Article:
The style, with small, decorative panels and doors set within rounded frames, is distinctive of furniture from Shanxi (although different to the painted furniture of the same area) and the quality of workmanship here is clear to see. The grain of the elm wood on each door is closely matching, and the relief carvings of flowers are beautifully worked and delicately picked out. The geometric pattern on the bottom apron incorporates auspicious Buddhist swastika symbols.
This is perhaps not what we in the west typically picture when we think of Chinese furniture and design, but is a lovely example of the workmanship and skill that went into furniture making in China – in this case over a hundred years ago.
Over the coming weeks we will be adding these and dozens of other antiques onto our website with further details about each item so look out for a lot of new arrivals. We’ll also put up more photos and previews on our Facebook page soon so give our page a ‘like’ if you would like to see these. And of course, if you are interested in the antiques I’ve previewed here or details of other pieces we’ve lined up to ship feel free to get in touch.
Time to catch my breath and reflect on a very busy few days in and around Beijing. With two trips by train and car down to factories in Shandong province further south as well as visits to a few antique showrooms here in the capital, I’ve covered a fair few hundred miles and viewed a similar number of items of furniture since I arrived last Friday. It’s been well worth it though, as I’ve lined up some fantastic antiques and other pieces that we will ship over the coming months to the UK.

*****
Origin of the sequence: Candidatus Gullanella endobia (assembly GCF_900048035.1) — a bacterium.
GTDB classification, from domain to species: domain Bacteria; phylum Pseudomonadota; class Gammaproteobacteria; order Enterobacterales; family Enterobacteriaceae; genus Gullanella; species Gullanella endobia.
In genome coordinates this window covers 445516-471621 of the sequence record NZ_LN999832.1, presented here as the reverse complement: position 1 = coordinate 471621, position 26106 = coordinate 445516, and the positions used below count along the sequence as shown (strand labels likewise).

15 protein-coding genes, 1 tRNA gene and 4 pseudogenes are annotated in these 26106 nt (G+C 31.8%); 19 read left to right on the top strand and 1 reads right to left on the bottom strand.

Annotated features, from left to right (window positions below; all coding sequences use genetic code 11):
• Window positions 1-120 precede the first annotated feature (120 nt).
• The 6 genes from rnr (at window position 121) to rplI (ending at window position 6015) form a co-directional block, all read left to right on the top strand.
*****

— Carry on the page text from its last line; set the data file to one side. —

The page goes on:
The extra mileage travelled is down to the factories having to move out of Beijing as I’ve explained before. I’d not ben to the city since early summer last year and, as we passed by an area that once housed a number of furniture factories along with other industries, it was amazing to see the changes. In place of walled factory complexes are huge, flattened areas of newly planted trees – part of the authorities’ ambitious plans to improve the environment around the capital.
Whilst many small workshops have been forced to close down, others have taken the opportunity to invest in more modern, larger premises, albeit a long way out in either Hebei or Shandong province. One factory I visited yesterday in Shandong must have been built at a huge cost to the two owners. It is a vast improvement on their previous, comparatively small place in Beijing, purpose built, very well equipped, and employing around 100 workers. I can’t imagine the planning and logistics involved in setting up the new plant and relocating, and can only admire the resilience and enterprise shown by this factory and others in adapting to new regulations at short notice.